Kennedy says she assumes that CMS “will take some kind of weighted or unweighted average.” She points out that of the potential nations, Austria, Belgium, the Czech Republic, Greece, Ireland and the UK “are generally lower-priced drug markets (especially Greece, UK, Czech Republic and Ireland) and so if a drug manufacturer launches a drug where most of the market is coming from Medicare Part B — say a high-priced immuno-oncology drug — they’d be inclined to weigh up the likely drop in average price from launching in those countries with not launching at all because it would so significantly affect the U.S. market size. So the implications could be difficult in these countries, as there will be less negotiating room unless the countries have a policy such as in the UK whereby there is a ‘confidential negotiation’ on a ‘real price’ that is irrelevant to a high list price.”
Interest Rates Will Be Factor
Another consideration for manufacturers, she says, “is the interest rate. We saw this in Japan with a drug that Lilly launched a little while ago: They pulled their drug from the reimbursement consideration in Japan for a few months, and then when the drug was reconsidered a few months later in Japan, they were stuck with a much lower price because of fluctuations in interest rates causing the average reference prices to fall. This is going to be important as far as the frequency in which the IPI is calculated.”
Kennedy also points to part of the ANPRM that is concerning with regard to the IPI: “In the absence of international pricing data, CMS could still calculate a model payment amount by applying a standard factor.”
This, she maintains, “is a worry because it looks like they will take the average of all Part B drugs. If that’s the case, then depending on how the average price of Part B drugs across the board compares to a potential ‘market basket’ in other countries, this could affect the launch order, delaying U.S. launch, with companies also launching with high list prices in other countries with actual prices negotiated in confidence (in those countries).”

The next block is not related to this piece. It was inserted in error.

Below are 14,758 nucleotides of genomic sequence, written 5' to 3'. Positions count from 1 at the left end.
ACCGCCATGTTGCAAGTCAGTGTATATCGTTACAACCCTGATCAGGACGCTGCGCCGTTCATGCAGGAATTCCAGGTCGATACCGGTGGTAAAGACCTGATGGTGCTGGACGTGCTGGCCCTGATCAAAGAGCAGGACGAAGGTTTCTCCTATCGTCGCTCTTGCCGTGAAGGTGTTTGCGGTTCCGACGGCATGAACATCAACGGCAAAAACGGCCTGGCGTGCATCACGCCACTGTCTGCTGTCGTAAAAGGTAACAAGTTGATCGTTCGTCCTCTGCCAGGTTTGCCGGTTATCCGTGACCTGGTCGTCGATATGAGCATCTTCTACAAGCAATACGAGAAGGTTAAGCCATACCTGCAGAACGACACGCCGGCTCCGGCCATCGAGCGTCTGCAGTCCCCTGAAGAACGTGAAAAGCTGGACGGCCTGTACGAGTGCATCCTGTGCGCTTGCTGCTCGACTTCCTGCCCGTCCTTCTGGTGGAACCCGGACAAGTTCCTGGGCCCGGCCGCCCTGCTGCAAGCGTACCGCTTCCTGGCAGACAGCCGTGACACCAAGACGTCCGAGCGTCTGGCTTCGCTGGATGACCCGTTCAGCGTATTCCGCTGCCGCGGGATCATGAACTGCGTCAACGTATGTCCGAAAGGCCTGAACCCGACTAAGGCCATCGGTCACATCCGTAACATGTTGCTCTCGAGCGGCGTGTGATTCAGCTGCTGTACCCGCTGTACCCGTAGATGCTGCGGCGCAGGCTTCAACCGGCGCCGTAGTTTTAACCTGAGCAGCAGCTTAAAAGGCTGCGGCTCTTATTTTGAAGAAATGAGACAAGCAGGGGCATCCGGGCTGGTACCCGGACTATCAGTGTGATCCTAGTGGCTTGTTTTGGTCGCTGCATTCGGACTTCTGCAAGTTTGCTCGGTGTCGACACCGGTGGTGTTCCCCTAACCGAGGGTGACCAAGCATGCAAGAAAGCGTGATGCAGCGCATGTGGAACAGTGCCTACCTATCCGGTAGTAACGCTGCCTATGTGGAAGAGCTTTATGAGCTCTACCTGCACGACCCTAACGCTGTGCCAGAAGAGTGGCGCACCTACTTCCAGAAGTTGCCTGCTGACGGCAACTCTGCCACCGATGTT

Model Would Impact Product Development
Ultimately, the proposal could have downstream issues. Kennedy asserts that “this changes the equation in decision-making for products in early development. Companies with equal choices on Part B versus Part D drug candidates will favor candidates that would fall under Part D. They might take on work in formulation or abandon drugs that have a less sure path.
“Also, companies could favor drugs for younger patients or populations where there are fewer Medicare eligible patients,” she continues.
In addition to companies delaying or even abandoning product launches in certain countries, manufacturers may decide to launch in lower markets “at higher prices with little room for negotiation,” she says. “So those countries could see delays or see a lack of access all together. Also, these countries will likely enable a system whereby they publish very high list prices but then negotiate confidential lower prices equivalent to one-third or one-fourth of the published price.”
Contact Kennedy at firstname.lastname@example.org and Shafrin through Tess Rollano at email@example.com.